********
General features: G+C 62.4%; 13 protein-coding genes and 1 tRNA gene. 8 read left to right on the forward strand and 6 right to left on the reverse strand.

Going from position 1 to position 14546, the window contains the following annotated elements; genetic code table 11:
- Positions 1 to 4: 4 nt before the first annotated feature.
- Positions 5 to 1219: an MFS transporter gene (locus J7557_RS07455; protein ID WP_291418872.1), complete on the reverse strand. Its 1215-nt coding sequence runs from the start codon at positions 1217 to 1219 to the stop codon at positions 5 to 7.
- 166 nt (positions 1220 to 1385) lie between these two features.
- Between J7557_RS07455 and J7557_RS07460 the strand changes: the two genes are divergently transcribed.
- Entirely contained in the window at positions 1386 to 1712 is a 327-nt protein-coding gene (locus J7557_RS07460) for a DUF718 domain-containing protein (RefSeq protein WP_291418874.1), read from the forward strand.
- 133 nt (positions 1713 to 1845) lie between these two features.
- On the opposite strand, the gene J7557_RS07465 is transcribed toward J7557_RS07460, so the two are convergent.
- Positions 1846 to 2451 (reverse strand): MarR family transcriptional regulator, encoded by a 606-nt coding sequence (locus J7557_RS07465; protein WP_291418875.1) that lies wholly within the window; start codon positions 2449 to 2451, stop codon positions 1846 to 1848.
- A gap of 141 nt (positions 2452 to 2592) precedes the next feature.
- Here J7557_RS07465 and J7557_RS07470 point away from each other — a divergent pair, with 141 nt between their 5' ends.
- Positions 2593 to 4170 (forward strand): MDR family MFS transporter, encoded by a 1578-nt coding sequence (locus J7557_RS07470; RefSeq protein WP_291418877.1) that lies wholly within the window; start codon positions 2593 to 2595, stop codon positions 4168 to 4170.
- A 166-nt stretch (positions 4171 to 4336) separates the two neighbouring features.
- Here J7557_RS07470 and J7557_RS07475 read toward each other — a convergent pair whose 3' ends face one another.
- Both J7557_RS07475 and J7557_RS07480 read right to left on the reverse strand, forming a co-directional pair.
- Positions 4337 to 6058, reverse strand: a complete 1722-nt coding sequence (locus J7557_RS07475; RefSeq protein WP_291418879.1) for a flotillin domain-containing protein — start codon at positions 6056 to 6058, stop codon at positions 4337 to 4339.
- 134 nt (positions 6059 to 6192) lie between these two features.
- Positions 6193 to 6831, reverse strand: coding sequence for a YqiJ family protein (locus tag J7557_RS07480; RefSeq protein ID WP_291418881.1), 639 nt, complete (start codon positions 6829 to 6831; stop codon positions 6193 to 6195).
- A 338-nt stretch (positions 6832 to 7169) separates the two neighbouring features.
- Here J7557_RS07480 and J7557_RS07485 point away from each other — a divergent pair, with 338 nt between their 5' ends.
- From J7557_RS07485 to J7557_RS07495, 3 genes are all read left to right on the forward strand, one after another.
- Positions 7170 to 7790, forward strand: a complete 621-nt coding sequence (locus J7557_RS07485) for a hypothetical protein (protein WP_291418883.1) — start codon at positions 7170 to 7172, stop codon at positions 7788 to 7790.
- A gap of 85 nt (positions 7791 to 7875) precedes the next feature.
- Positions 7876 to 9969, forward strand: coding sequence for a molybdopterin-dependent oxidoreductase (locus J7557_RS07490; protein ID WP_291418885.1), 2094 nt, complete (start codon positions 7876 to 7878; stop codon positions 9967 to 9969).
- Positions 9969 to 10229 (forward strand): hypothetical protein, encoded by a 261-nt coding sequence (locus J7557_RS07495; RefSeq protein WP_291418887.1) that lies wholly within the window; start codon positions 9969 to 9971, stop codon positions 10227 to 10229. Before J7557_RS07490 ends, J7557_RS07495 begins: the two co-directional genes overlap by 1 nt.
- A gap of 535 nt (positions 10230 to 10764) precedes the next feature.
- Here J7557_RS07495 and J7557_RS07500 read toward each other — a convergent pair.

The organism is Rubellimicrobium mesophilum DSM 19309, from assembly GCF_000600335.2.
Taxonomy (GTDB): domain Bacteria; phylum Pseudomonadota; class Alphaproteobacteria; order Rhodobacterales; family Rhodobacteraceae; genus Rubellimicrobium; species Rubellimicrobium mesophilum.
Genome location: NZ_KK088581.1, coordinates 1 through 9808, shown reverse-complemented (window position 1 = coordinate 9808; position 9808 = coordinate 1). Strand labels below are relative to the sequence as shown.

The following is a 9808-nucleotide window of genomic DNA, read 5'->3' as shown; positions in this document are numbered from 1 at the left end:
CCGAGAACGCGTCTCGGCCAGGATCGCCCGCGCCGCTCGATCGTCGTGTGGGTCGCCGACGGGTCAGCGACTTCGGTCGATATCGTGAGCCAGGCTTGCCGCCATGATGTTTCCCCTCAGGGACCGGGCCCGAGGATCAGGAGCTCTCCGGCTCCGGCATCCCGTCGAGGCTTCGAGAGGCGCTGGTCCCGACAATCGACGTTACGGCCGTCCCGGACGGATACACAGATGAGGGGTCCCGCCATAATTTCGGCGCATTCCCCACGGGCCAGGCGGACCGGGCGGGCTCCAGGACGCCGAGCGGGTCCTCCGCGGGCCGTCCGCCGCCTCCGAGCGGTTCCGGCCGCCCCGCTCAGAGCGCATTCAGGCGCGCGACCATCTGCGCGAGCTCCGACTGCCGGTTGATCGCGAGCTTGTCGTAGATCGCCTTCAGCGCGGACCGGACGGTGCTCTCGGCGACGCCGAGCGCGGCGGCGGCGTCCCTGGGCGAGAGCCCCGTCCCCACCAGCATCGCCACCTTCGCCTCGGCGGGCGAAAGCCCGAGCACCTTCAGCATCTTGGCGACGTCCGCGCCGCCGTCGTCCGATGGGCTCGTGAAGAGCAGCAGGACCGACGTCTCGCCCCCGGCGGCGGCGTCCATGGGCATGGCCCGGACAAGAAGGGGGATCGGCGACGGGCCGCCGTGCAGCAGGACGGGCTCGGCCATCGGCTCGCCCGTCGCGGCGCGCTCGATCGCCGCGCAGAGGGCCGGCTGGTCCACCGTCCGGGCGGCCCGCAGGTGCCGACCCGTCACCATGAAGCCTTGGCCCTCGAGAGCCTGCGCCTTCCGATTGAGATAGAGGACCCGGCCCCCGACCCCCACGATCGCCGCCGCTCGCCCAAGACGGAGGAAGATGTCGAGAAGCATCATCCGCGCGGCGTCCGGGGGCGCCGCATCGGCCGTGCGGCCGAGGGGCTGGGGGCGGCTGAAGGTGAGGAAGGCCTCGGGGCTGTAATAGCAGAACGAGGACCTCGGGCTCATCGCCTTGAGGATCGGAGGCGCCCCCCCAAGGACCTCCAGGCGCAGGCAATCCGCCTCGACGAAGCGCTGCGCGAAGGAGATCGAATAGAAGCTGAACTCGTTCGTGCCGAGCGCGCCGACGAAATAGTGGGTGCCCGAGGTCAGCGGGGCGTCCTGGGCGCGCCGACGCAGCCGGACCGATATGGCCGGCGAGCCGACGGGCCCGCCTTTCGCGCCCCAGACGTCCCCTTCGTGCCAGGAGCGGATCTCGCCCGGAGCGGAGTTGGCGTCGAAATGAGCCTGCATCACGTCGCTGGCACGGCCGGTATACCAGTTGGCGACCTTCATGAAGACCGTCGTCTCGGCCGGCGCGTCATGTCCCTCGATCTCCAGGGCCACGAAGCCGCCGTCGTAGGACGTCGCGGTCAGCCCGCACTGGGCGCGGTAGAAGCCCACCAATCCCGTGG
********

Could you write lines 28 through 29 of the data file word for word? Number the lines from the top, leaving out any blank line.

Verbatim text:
- Here J7557_RS07495 and J7557_RS07500 read toward each other — a convergent pair.

The organism is Rubellimicrobium mesophilum DSM 19309, from assembly GCF_000600335.2.